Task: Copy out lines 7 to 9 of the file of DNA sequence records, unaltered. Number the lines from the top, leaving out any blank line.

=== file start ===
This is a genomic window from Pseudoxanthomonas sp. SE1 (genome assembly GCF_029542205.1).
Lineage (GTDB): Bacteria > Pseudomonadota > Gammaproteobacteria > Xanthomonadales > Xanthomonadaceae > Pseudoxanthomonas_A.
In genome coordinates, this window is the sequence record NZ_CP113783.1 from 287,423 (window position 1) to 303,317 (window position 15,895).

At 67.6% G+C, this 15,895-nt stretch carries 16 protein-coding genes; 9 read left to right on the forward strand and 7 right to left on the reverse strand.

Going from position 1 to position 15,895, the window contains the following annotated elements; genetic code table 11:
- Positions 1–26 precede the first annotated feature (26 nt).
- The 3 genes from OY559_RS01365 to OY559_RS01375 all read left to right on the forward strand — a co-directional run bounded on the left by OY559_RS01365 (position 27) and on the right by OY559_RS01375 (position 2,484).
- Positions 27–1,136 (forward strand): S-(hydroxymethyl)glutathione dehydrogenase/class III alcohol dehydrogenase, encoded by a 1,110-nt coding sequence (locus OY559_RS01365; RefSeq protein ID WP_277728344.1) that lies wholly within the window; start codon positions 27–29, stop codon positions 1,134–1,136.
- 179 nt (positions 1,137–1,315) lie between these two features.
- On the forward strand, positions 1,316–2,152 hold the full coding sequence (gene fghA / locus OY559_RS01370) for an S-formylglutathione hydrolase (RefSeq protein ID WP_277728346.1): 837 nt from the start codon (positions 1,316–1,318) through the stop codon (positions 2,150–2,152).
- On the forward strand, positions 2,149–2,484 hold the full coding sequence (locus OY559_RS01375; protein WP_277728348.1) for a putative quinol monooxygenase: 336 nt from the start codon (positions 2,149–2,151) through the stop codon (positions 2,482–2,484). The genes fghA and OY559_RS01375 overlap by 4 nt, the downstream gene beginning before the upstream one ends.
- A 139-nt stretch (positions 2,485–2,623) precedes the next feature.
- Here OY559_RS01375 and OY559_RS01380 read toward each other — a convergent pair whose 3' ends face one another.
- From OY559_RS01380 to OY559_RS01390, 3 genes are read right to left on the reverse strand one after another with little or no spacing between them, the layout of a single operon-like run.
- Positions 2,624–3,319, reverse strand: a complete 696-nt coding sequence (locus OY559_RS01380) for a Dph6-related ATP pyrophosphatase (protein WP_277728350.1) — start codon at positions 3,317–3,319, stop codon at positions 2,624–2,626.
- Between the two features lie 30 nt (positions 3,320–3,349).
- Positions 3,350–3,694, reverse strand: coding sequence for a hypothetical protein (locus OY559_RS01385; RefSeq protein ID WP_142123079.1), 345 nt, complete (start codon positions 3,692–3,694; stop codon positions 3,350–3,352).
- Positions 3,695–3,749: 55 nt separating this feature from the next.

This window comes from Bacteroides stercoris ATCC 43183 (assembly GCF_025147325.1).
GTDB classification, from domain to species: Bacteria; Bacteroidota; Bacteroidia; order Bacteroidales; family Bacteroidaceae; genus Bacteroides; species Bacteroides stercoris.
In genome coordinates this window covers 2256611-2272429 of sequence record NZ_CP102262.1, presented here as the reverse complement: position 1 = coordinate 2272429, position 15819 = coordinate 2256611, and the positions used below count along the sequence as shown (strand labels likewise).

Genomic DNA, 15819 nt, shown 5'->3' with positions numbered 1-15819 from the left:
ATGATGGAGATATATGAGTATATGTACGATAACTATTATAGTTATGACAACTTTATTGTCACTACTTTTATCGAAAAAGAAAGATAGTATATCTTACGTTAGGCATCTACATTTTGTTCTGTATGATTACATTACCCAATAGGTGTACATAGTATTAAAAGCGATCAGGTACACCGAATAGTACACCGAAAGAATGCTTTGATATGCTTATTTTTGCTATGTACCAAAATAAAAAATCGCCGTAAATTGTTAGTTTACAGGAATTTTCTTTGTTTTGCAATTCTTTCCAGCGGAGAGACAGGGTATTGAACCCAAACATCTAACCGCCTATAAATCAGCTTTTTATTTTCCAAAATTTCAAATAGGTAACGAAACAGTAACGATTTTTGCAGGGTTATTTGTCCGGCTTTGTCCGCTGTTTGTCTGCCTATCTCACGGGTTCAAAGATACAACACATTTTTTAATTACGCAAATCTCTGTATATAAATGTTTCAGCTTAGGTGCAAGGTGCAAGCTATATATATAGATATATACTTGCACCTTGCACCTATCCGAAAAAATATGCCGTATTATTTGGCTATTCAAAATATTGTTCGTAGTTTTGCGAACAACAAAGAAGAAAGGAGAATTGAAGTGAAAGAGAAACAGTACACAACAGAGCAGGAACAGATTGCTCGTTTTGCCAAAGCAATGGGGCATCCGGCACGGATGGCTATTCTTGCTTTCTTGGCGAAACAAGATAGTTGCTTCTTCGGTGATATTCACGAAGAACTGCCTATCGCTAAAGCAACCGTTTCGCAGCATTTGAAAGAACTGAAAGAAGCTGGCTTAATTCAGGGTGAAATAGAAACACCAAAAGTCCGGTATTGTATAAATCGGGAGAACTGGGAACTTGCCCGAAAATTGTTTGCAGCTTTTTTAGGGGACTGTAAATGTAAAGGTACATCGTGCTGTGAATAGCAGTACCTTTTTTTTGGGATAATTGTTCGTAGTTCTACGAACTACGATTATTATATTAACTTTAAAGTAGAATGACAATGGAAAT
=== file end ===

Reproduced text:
- The 3 genes from OY559_RS01365 to OY559_RS01375 all read left to right on the forward strand — a co-directional run bounded on the left by OY559_RS01365 (position 27) and on the right by OY559_RS01375 (position 2,484).
- Positions 27–1,136 (forward strand): S-(hydroxymethyl)glutathione dehydrogenase/class III alcohol dehydrogenase, encoded by a 1,110-nt coding sequence (locus OY559_RS01365; RefSeq protein ID WP_277728344.1) that lies wholly within the window; start codon positions 27–29, stop codon positions 1,134–1,136.
- 179 nt (positions 1,137–1,315) lie between these two features.